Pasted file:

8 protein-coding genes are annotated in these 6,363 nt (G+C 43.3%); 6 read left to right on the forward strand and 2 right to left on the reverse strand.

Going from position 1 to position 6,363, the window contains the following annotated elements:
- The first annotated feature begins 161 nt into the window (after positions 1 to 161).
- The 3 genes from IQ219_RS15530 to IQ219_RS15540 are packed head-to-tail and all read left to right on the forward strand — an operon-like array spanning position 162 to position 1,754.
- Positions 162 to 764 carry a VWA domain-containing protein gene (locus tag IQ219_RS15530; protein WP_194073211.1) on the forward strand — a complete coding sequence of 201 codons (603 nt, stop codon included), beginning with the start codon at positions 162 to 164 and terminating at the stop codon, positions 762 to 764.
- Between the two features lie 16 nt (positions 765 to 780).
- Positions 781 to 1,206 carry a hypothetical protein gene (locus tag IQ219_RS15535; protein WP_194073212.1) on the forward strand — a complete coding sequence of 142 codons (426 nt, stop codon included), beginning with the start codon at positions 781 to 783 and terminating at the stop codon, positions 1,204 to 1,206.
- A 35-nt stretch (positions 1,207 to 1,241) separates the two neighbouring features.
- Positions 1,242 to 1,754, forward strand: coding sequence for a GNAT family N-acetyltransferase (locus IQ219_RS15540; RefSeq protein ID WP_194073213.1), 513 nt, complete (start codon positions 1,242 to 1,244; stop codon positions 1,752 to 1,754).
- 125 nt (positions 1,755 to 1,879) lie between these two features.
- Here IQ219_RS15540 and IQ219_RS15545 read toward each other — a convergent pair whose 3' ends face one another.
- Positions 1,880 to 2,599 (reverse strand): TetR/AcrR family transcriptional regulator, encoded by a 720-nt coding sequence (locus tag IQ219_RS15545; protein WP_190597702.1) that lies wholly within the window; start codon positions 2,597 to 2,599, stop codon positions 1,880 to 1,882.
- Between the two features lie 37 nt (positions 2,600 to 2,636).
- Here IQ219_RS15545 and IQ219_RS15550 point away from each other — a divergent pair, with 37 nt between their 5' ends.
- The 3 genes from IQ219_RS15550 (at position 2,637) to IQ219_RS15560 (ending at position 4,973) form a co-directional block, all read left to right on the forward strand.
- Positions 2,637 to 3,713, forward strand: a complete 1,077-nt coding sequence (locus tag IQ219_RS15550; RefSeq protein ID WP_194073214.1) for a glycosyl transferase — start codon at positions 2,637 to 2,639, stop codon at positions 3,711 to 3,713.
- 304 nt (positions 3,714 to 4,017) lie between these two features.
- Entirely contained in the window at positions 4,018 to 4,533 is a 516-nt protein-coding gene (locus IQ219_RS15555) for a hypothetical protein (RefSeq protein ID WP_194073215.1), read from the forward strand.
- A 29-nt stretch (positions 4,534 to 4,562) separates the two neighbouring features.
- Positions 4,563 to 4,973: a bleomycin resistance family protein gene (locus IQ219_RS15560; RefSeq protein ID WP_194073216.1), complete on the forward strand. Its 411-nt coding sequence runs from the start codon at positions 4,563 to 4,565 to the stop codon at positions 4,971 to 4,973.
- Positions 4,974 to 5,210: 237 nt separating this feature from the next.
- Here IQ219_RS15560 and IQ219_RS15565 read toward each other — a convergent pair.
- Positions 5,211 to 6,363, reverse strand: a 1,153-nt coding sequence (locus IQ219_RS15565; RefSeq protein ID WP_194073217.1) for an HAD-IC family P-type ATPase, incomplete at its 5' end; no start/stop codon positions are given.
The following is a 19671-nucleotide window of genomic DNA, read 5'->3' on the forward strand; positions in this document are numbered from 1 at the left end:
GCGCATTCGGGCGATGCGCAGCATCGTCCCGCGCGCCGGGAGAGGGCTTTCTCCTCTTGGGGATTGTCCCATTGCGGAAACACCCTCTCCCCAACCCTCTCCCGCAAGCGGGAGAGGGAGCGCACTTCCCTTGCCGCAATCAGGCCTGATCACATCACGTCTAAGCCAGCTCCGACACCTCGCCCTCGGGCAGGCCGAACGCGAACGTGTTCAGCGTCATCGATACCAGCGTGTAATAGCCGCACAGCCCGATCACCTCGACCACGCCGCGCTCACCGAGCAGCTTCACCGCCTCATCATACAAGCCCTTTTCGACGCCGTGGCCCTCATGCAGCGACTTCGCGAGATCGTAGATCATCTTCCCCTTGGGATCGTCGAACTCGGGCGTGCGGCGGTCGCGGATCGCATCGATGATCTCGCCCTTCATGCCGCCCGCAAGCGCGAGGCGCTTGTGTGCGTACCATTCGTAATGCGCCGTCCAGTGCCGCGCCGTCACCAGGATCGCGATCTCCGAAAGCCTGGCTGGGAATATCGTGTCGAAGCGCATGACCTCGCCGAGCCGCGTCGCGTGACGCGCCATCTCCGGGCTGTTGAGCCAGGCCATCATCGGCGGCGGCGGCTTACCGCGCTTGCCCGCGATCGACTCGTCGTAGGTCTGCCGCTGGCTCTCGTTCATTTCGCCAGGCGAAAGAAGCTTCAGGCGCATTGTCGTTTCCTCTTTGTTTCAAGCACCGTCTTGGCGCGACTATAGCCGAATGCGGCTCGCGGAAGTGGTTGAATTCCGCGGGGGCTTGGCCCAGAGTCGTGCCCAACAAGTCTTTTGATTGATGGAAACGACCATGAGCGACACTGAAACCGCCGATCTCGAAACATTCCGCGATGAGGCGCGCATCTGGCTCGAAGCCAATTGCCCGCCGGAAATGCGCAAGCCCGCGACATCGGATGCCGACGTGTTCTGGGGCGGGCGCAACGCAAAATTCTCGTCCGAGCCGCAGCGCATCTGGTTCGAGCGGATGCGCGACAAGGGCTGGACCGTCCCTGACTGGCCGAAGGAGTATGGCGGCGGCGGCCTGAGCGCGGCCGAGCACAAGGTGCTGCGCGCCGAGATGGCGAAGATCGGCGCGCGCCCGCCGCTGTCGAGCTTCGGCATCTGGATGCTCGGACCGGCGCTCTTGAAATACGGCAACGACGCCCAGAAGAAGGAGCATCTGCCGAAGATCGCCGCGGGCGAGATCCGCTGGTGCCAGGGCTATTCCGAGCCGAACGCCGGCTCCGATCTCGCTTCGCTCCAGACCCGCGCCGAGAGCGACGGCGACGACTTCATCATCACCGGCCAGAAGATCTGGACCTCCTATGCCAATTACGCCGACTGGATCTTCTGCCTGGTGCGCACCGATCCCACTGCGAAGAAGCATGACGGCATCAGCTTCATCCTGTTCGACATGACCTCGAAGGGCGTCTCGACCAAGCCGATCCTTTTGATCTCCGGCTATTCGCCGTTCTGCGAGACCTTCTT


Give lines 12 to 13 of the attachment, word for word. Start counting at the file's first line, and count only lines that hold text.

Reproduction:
- Positions 1,880 to 2,599 (reverse strand): TetR/AcrR family transcriptional regulator, encoded by a 720-nt coding sequence (locus tag IQ219_RS15545; protein WP_190597702.1) that lies wholly within the window; start codon positions 2,597 to 2,599, stop codon positions 1,880 to 1,882.
- Between the two features lie 37 nt (positions 2,600 to 2,636).